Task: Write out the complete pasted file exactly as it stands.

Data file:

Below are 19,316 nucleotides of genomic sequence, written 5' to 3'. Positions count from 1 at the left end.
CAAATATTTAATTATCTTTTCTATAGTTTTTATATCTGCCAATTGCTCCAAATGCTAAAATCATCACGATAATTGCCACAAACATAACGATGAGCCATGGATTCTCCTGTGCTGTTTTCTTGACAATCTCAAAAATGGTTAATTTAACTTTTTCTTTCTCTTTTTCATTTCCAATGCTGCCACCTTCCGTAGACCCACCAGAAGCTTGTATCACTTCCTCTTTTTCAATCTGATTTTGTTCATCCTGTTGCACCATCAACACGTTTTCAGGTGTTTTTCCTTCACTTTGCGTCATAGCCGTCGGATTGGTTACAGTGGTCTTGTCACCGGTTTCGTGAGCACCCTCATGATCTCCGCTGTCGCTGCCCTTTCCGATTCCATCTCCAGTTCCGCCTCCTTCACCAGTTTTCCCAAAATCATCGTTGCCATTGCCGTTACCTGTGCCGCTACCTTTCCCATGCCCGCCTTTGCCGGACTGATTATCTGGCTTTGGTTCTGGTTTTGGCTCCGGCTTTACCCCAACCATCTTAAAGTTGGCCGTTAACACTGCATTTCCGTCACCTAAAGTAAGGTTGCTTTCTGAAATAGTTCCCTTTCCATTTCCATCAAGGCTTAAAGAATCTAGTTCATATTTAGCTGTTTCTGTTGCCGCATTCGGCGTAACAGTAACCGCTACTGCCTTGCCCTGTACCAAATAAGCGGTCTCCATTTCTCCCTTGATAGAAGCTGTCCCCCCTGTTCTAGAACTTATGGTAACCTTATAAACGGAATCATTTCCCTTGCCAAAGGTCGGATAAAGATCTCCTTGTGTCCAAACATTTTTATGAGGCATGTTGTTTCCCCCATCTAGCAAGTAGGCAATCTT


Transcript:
Below are 19,316 nucleotides of genomic sequence, written 5' to 3'. Positions count from 1 at the left end.
CAAATATTTAATTATCTTTTCTATAGTTTTTATATCTGCCAATTGCTCCAAATGCTAAAATCATCACGATAATTGCCACAAACATAACGATGAGCCATGGATTCTCCTGTGCTGTTTTCTTGACAATCTCAAAAATGGTTAATTTAACTTTTTCTTTCTCTTTTTCATTTCCAATGCTGCCACCTTCCGTAGACCCACCAGAAGCTTGTATCACTTCCTCTTTTTCAATCTGATTTTGTTCATCCTGTTGCACCATCAACACGTTTTCAGGTGTTTTTCCTTCACTTTGCGTCATAGCCGTCGGATTGGTTACAGTGGTCTTGTCACCGGTTTCGTGAGCACCCTCATGATCTCCGCTGTCGCTGCCCTTTCCGATTCCATCTCCAGTTCCGCCTCCTTCACCAGTTTTCCCAAAATCATCGTTGCCATTGCCGTTACCTGTGCCGCTACCTTTCCCATGCCCGCCTTTGCCGGACTGATTATCTGGCTTTGGTTCTGGTTTTGGCTCCGGCTTTACCCCAACCATCTTAAAGTTGGCCGTTAACACTGCATTTCCGTCACCTAAAGTAAGGTTGCTTTCTGAAATAGTTCCCTTTCCATTTCCATCAAGGCTTAAAGAATCTAGTTCATATTTAGCTGTTTCTGTTGCCGCATTCGGCGTAACAGTAACCGCTACTGCCTTGCCCTGTACCAAATAAGCGGTCTCCATTTCTCCCTTGATAGAAGCTGTCCCCCCTGTTCTAGAACTTATGGTAACCTTATAAACGGAATCATTTCCCTTGCCAAAGGTCGGATAAAGATCTCCTTGTGTCCAAACATTTTTATGAGGCATGTTGTTTCCCCCATCTAGCAAGTAGGCAATCTT